Today our new book The Art of Tinkering, produced from The Tinkering Studio, is released to the public! Request it at your local book store or buy it online. Here’s a taste of what’s inside…
Did you know that playdough can be sculpted into circuits? Its saltiness makes it conductive—and you can use it to play with battery packs, LEDs, buzzers, motors, and more. Cook up some conductive dough and experiment with squishy circuits in this week’s #tinkeringtuesday activity.
Conductive Dough Recipe:
Mix 1 cup water, 1 cup flour, ¼ cup salt, 3 tablespoons cream of tartar, 1 tablespoon vegetable oil, and some drops of food coloring in a pot over medium heat. Stir continuously as the mixture boils and thickens, and keep on stirring until it forms a ball in the pot’s center. Let it cool slightly and knead it on a floured surface until it’s nice and smooth. Store it in an airtight container; it will stay malleable for weeks.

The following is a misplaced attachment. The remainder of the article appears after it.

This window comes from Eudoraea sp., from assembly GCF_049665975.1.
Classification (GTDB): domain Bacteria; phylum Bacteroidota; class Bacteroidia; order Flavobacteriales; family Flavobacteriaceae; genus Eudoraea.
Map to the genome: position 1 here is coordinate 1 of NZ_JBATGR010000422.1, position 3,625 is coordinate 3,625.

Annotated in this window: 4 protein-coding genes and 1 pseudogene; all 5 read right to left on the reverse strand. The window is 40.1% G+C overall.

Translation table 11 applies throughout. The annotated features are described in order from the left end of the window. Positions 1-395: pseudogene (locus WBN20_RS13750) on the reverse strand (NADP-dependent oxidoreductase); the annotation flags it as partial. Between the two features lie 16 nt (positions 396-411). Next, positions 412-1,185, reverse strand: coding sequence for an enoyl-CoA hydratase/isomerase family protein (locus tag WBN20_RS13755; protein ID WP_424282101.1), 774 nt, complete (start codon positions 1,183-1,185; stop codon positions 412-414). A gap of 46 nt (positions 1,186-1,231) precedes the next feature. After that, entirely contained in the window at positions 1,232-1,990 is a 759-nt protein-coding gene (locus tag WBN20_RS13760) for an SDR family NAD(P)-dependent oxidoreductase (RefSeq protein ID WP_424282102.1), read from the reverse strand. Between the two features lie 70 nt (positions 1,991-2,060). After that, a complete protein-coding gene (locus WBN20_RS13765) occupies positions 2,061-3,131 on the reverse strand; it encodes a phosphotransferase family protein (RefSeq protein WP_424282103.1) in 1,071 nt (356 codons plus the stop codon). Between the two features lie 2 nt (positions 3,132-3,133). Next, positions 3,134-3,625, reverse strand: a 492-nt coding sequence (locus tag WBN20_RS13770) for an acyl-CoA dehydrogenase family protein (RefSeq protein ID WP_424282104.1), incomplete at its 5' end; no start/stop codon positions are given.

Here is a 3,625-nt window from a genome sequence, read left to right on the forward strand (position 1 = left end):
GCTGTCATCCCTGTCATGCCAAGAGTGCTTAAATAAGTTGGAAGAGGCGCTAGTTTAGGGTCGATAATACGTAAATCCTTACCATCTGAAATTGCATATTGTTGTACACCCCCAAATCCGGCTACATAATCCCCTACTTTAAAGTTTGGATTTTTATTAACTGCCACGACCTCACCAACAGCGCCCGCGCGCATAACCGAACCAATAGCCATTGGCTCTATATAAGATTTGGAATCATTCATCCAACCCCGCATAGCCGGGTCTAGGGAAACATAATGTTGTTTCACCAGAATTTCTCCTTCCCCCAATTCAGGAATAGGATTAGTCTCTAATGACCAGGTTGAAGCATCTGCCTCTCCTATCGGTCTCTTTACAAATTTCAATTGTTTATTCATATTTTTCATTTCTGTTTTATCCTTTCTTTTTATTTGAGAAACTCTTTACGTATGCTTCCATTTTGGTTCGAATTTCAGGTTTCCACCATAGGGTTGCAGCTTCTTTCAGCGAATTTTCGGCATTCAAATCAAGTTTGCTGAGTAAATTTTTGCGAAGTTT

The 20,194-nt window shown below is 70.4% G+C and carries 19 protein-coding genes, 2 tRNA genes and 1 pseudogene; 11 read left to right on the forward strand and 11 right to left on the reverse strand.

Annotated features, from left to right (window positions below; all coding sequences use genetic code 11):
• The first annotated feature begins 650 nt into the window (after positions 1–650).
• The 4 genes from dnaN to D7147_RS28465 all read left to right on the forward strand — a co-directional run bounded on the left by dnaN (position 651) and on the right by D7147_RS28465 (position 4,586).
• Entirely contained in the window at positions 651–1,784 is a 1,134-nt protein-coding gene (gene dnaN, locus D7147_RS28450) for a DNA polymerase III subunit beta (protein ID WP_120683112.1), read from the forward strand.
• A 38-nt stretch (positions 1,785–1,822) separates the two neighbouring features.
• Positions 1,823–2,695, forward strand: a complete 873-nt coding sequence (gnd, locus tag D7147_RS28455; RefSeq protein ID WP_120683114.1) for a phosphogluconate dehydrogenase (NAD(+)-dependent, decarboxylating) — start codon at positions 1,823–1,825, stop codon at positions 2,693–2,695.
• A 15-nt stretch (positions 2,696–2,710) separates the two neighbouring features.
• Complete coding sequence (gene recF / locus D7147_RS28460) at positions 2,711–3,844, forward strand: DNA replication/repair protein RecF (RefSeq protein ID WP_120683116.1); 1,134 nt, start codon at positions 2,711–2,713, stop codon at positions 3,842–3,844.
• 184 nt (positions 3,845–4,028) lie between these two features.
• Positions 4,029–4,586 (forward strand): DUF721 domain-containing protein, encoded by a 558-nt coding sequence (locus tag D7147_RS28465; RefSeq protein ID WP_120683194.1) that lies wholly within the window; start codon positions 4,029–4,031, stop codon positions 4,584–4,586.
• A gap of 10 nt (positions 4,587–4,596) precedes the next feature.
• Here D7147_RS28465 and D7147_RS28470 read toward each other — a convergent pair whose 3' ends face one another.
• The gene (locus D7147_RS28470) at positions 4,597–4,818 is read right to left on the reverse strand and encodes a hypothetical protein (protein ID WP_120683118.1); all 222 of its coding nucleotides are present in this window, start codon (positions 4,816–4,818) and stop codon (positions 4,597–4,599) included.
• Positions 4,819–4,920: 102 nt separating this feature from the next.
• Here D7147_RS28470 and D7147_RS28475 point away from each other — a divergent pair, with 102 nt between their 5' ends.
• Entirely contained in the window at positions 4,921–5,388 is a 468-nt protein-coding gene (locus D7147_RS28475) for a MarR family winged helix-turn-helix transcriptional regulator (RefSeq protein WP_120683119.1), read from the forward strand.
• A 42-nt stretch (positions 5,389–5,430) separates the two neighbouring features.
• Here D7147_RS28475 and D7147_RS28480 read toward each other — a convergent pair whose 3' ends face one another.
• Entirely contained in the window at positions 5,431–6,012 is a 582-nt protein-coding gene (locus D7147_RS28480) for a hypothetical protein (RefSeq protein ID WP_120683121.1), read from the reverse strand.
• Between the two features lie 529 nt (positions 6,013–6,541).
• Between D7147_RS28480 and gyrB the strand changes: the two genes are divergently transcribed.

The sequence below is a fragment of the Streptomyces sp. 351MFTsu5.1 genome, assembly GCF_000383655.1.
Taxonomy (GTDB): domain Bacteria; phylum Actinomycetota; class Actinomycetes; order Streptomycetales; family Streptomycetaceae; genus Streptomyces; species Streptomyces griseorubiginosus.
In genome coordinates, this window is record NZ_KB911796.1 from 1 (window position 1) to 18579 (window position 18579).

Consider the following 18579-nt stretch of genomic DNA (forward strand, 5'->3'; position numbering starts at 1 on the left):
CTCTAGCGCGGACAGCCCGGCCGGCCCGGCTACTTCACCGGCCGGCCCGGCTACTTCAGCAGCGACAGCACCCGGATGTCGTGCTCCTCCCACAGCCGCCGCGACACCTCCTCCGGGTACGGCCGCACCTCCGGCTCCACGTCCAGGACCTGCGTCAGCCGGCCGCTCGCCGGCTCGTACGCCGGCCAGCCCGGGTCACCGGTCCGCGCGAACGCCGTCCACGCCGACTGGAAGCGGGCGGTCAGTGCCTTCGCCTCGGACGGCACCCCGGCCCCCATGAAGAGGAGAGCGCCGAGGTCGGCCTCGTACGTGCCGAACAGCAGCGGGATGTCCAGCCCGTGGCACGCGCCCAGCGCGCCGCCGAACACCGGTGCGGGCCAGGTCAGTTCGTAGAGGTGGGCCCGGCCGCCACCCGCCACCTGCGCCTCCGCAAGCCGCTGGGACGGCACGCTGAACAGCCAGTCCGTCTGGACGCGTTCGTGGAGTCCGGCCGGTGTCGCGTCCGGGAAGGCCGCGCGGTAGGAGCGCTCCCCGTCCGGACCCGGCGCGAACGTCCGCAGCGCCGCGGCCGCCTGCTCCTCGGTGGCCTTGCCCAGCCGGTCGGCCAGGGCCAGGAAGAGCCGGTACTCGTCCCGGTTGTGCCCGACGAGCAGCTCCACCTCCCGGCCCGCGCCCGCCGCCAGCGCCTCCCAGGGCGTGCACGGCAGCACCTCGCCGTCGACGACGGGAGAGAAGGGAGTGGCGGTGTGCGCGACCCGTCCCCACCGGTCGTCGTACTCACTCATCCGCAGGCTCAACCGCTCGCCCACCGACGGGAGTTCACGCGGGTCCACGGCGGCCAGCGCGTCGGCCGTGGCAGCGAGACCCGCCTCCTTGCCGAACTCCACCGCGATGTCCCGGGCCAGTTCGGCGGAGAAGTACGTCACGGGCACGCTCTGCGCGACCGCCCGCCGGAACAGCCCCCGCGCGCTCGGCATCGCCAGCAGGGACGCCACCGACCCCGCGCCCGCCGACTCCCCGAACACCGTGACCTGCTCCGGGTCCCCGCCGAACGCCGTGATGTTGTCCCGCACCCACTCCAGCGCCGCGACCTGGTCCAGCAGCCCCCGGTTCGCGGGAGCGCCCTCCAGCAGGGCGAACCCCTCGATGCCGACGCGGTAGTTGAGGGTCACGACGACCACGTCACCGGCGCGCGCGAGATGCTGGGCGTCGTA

Grab two lumps of conductive dough, and poke one leg of an LED into each one. Take the two leads of a battery pack and stick the positive one into the lump with the LED’s positive leg, and the negative one into the lump with the LED’s negative leg. See the light go on? That’s your first squishy circuit.
You always need a gap between your negative and positive dough lumps, so next try placing some insulating dough between them to divert electricity from the battery pack into your LED. This allows for more solid construction without any shorts. Insulating dough will also help you move on to more complex builds.
Insulating Dough Recipe:
Mix 1 cup flour, ½ cup sugar, and 3 tablespoons vegetable oil in a bowl. Then add up to ½ cup distilled water in tiny increments (about 1 tablespoon at a time) until the dough forms a cohesive lump. Knead in a little more flour until it’s easy to mold with your hands. Store in an airtight container.
Want more details or suggestions? This activity and over 150 more from artists and tinkerers are featured for you to try yourself in The Art of Tinkering, available now at http://tinkering.exploratorium.edu/the-art-of-tinkering